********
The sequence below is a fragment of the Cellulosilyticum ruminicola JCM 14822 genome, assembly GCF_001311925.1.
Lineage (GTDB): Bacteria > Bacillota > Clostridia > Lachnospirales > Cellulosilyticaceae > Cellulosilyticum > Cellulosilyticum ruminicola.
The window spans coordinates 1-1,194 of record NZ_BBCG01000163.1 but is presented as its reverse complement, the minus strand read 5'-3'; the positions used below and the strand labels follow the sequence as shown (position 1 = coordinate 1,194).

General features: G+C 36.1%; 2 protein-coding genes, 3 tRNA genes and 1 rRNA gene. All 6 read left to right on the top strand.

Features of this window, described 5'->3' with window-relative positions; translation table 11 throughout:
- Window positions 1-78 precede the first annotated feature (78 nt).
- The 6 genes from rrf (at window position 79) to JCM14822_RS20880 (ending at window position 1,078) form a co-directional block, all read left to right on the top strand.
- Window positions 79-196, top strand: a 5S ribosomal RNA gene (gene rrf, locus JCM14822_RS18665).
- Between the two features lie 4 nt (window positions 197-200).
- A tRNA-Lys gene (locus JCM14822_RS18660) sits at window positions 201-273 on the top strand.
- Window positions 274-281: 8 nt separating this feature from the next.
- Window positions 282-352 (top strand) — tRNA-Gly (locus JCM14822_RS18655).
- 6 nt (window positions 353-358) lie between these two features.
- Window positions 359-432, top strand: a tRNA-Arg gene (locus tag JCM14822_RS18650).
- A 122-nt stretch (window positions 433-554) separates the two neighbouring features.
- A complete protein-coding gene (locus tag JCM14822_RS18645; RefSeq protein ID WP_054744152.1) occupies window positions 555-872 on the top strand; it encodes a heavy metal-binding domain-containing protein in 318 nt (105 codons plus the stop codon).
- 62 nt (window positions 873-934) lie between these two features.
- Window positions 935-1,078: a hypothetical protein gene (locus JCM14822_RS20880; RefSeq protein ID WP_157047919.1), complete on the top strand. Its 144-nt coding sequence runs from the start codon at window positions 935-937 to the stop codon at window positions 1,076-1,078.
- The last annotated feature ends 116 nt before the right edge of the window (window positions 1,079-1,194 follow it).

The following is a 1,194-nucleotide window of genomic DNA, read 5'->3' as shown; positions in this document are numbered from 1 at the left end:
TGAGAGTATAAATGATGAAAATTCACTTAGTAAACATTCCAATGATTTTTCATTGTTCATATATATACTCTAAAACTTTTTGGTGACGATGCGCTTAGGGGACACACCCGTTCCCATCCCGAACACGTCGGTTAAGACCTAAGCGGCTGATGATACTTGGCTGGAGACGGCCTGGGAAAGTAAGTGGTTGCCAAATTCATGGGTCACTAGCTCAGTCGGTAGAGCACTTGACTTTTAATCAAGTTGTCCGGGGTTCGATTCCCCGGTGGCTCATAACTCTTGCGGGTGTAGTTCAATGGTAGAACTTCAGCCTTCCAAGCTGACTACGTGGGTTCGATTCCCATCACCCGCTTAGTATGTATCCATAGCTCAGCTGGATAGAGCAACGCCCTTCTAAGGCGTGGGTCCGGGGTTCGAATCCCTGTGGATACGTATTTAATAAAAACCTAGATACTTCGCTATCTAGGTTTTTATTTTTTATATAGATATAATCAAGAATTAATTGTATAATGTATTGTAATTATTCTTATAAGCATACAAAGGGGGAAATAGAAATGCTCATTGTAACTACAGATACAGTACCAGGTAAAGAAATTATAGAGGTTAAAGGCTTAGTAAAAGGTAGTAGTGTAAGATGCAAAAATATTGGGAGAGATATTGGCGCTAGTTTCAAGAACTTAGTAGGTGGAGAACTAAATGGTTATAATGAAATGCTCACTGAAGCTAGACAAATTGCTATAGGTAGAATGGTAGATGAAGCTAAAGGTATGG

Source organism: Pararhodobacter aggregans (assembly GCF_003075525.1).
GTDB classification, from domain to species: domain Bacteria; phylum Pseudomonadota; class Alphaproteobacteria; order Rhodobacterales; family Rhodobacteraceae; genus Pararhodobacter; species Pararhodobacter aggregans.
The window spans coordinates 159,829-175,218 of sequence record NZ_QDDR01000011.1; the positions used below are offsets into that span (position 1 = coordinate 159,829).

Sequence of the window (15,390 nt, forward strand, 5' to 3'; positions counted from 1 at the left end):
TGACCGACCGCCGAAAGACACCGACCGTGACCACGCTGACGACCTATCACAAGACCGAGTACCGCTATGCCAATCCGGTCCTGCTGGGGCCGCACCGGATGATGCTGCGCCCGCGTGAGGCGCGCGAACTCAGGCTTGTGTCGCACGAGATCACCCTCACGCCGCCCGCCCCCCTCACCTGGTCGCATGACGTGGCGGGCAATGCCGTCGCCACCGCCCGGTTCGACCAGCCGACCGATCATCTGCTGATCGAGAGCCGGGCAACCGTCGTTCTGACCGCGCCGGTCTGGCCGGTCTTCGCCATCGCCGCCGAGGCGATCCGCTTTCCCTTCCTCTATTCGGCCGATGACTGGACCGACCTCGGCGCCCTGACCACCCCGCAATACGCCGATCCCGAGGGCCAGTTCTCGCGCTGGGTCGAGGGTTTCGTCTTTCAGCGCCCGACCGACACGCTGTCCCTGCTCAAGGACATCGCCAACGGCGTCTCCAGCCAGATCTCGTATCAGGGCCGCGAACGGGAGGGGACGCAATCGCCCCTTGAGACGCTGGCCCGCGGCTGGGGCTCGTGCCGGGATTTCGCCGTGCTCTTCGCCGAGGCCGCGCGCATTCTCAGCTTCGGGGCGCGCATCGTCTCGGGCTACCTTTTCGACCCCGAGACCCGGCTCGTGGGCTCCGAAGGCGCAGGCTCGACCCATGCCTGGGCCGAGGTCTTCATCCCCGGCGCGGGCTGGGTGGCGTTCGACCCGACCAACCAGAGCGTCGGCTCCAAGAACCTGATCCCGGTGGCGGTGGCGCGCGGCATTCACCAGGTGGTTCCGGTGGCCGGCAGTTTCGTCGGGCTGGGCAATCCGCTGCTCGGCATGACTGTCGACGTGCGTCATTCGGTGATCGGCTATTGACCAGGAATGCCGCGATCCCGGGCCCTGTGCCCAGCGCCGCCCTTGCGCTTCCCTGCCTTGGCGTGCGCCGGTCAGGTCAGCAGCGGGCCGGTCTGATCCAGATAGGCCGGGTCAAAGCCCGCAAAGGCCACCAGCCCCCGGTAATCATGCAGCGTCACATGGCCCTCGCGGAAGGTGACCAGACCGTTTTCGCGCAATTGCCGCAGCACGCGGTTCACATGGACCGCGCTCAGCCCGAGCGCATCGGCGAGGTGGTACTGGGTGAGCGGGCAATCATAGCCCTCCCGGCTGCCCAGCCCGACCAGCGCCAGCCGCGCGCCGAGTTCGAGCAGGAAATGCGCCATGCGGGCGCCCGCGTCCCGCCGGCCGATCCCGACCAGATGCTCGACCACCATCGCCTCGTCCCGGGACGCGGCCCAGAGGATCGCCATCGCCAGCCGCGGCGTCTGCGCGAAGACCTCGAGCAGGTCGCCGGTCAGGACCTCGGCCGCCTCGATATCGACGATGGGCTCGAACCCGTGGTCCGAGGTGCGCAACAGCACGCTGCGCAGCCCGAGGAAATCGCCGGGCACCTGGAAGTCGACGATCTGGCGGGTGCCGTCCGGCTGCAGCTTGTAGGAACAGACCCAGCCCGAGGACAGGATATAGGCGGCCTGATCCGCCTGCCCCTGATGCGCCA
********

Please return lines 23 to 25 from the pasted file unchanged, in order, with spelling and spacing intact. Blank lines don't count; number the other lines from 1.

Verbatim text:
GTDB classification, from domain to species: domain Bacteria; phylum Pseudomonadota; class Alphaproteobacteria; order Rhodobacterales; family Rhodobacteraceae; genus Pararhodobacter; species Pararhodobacter aggregans.
The window spans coordinates 159,829-175,218 of sequence record NZ_QDDR01000011.1; the positions used below are offsets into that span (position 1 = coordinate 159,829).

Sequence of the window (15,390 nt, forward strand, 5' to 3'; positions counted from 1 at the left end):